Autism in the Schools: 5 Team Tips

As many of you know, my family and I are expecting baby number three in just a few short weeks. As I take some time off from work and blogging to spend time with my family both before and after my new son’s birth, I am thrilled to share with you some amazing posts written by some very talented bloggers. So please sit back, relax and enjoy this guest post and leave a comment letting us know what you think! Today we have Kristine  from Speak Listen Play sharing some great tips on working with children on the autism spectrum. 

Recent findings show that 1/88 children will be affected by Autism.

Special Education is about about providing support and services for one curriculum – the general education curriculum. Special Education consists of supports and services, it is not a place. All students should learn in the general education enviroment to the greatest extent possible. There are no easy answers, but I would like to outline some collaboritive strategies to help teachers, therapists, parents, etc. when working with students with Autism in the schools.

1. Understand the symptoms and challenges of the Autism Spectrum Disorder.

One of the most effective ways to help these students is to educate the team. Share your knowledge about Autism and the variety of symptoms that can present themselves. As a Speech-Language Pathologist, I personally like to talk about sensitivity awareness and share this visual with my team. What you see, is not always what you think – it’s a nice reminder… for everyone!

The handout can be downloaded here from Speak Listen Play’s TpT store.

More general information about the symptoms and characteristics of Autism from Super Duper, Inc.  can be found here. Additionally, Autism Speaks has a wealth of information.

2. Know your Student

Understanding where your student is at academically is key to knowing how to adjust the general education curriculum. Take time to get to know your student. Observe them in a variety of settings. Learn what they like/dislike, what increases their anxiety, what their needs are, and what motivates them. Talk to their parents as well as previous teachers and team members. I am always surprised when I talk a teacher who has a former student of mine and they talk about issues/struggles the student is having that our previous team already worked out. Don’t reinvent the wheel – utilize parents and last years team. (Read more about this below: plan for transitions:)

3. Communication

Communication is imparitive to a successful year! Ongoing communication with your team includes ALL members: papaprofessional, parents, classroom teacher, SLP, OT, PT, Principal, and Special Education Director. If possible, include all of these people in your team meetings. The frequency of these meetings should be determined bt the needs of the student. Some students may require the team meet weekly, while others are good with monthly meetings. Discuss good things going on at home and school and anything not going well. Create an action plan! Designate responsibilites at these meetings to ensure that one person is not being overloaded. Write down what needs to be down and by when. Make sure the case manager emails this action plan and meeting notes to all members.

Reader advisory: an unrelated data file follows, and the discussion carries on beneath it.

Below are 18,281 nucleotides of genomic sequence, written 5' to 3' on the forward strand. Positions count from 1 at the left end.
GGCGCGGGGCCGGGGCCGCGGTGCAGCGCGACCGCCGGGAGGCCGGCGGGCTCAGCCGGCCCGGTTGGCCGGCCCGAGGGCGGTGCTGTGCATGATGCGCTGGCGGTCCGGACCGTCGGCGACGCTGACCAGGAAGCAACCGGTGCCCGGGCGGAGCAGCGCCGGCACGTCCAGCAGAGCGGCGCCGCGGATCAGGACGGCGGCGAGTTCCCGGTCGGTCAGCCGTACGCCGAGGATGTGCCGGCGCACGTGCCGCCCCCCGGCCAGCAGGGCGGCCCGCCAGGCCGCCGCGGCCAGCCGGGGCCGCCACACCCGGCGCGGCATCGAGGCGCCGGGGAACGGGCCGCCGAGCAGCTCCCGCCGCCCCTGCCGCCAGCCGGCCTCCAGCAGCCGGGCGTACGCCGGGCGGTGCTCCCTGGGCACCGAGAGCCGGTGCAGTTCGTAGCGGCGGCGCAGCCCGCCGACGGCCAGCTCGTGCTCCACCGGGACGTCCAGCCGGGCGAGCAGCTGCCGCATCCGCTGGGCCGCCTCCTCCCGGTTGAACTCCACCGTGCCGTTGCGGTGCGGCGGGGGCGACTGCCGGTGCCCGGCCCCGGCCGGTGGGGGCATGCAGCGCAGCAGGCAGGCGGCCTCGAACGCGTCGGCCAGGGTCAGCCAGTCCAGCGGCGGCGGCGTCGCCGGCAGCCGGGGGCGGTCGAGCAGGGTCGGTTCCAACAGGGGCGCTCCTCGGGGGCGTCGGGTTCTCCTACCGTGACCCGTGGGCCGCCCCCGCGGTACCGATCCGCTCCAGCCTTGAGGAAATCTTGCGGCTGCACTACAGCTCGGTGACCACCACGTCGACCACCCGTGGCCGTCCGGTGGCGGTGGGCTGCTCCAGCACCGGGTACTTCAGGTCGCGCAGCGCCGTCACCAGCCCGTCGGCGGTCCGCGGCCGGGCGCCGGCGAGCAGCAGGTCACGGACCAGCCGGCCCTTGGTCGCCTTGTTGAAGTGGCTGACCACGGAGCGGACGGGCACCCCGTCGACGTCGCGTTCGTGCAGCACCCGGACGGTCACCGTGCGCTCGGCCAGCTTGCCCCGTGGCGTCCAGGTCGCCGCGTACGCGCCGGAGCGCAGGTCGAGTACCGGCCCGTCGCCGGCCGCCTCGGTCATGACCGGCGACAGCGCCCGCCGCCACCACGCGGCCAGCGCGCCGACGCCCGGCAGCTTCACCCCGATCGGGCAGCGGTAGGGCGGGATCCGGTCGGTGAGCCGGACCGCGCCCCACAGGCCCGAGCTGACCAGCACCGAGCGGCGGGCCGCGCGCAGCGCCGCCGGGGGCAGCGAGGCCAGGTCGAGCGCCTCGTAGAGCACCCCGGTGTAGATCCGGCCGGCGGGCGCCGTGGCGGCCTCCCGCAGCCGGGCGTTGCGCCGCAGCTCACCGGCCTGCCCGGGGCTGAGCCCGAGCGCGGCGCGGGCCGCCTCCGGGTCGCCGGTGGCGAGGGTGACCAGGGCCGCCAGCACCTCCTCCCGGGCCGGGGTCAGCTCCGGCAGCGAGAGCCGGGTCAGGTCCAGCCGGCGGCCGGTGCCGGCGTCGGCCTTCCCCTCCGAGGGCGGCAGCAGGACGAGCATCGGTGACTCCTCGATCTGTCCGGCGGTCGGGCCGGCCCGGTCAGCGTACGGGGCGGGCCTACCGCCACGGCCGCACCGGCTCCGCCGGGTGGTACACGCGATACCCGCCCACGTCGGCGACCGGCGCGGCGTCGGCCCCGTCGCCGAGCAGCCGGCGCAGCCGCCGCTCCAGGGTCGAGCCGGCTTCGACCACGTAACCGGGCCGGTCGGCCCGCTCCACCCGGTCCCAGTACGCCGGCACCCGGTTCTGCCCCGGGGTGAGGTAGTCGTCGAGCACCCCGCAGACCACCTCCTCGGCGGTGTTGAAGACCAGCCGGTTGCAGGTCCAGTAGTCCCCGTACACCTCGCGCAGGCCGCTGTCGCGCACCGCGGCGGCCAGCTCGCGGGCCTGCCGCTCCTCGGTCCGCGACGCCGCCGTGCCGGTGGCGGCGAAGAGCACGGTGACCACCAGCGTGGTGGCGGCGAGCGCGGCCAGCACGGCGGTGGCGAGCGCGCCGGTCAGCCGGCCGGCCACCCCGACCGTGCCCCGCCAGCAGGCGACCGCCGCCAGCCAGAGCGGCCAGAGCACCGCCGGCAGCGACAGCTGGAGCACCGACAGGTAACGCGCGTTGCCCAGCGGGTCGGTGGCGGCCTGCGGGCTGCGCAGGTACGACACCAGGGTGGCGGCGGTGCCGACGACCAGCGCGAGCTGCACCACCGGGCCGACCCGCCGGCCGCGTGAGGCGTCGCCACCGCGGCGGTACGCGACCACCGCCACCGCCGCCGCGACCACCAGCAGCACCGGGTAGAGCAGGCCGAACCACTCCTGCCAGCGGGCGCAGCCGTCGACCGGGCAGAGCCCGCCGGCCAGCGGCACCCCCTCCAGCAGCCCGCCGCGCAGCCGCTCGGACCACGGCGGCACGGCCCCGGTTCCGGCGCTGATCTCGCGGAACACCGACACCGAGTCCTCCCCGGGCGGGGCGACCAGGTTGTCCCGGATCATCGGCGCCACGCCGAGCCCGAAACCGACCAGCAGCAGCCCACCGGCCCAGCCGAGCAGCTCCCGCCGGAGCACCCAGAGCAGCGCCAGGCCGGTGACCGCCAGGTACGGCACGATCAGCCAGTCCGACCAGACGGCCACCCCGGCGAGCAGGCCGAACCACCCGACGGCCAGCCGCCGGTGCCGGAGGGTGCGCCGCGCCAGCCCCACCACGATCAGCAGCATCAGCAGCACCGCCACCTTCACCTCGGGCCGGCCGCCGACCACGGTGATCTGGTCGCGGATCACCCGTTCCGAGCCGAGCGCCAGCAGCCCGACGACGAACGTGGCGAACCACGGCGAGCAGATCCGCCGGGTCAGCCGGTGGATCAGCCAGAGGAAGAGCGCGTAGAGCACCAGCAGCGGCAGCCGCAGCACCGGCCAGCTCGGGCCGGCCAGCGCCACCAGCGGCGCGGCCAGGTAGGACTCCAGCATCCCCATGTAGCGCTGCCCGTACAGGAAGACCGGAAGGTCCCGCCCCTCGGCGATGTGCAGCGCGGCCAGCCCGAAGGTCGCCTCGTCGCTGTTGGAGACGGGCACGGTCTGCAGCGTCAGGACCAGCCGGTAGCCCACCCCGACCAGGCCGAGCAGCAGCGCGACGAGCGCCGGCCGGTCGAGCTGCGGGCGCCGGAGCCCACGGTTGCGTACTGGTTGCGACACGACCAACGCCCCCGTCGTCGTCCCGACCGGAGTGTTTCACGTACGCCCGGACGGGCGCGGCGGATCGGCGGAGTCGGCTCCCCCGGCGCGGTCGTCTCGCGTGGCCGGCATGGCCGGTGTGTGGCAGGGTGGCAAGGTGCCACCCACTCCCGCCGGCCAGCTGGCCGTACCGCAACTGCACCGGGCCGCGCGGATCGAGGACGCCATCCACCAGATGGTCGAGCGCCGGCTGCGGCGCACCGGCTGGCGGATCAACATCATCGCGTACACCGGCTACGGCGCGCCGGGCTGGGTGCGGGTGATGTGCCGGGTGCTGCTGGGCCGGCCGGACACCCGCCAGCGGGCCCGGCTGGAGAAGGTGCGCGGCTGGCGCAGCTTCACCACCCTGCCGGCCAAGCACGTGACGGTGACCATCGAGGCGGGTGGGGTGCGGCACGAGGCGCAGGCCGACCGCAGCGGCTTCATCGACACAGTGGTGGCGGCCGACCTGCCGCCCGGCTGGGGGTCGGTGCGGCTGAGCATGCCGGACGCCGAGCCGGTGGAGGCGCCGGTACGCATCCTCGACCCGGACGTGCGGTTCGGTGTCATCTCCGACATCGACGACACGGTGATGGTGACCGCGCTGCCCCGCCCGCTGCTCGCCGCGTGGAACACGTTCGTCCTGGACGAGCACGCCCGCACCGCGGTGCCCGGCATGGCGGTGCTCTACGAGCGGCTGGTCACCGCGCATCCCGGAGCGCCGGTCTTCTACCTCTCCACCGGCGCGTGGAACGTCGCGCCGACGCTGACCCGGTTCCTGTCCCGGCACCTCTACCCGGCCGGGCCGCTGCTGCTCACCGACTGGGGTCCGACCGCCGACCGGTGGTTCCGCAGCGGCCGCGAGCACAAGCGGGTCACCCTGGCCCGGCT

4. Use Visuals

Making sure a student with ASD has appropriate and individualized visual strategies is so important. Visuals help promote independence within the classroom. They can can be used to teach expectations, teach new skills, as well as prevent behaviors. These can include but are not limited to: visual schedules, planners, social stories, classroom expectation chart, voice level poster, mini assignment schedule, etc. For more information about the visuals I use (and why) click here Visual Strategies.

Whole Body Listening Poster by by Kristen Wilson and Elizabeth Sautter can be purchased at Amazon
voice level lg poster

5. Plan for Transitions

The best advice I can give a team member is work with ASD, not against it! We know that students with Autism have difficulty adjusting and adapting to changes. Be proactive: plan for transitions. During your team meetings, determine what visual schedules and social stories should be made. Take time at the beginning of the year to develop and teach classroom routines. Provide advance warning when possible. Let both the parents and student know if something is going to be different at school. Finally, transition from one year to the next. If possible, at the end of the year hold a ‘transition meeting’ with next years teacher, service providers, and parents. Review student’s strengths, current accommodations and supports needed for each part of the day, sensory diets, team members roles and responsibilities. Make sure you are all on the same page. It is not a bad idea to meet the first week of school to review this information as well.

I hope you have found these strategies helpful! If you have any questions, please do not hesitate to ask.

Kristine is a licensed Speech-Language Pathologist that works in the schools in Grand Rapids, MI and coauthor of Speak Listen Play. You can find her on Facebook, Twitter, Pinterest, and TeachersPayTeachers.


    Leave a Reply

    Your email address will not be published. Required fields are marked *

    CommentLuv badge

  1. Denise says

    I am printing this blog out to present to my staff the first week of school. So well said, and everything that I believe as well. Now I can back up what I say with your blog.
    Thanks for the tips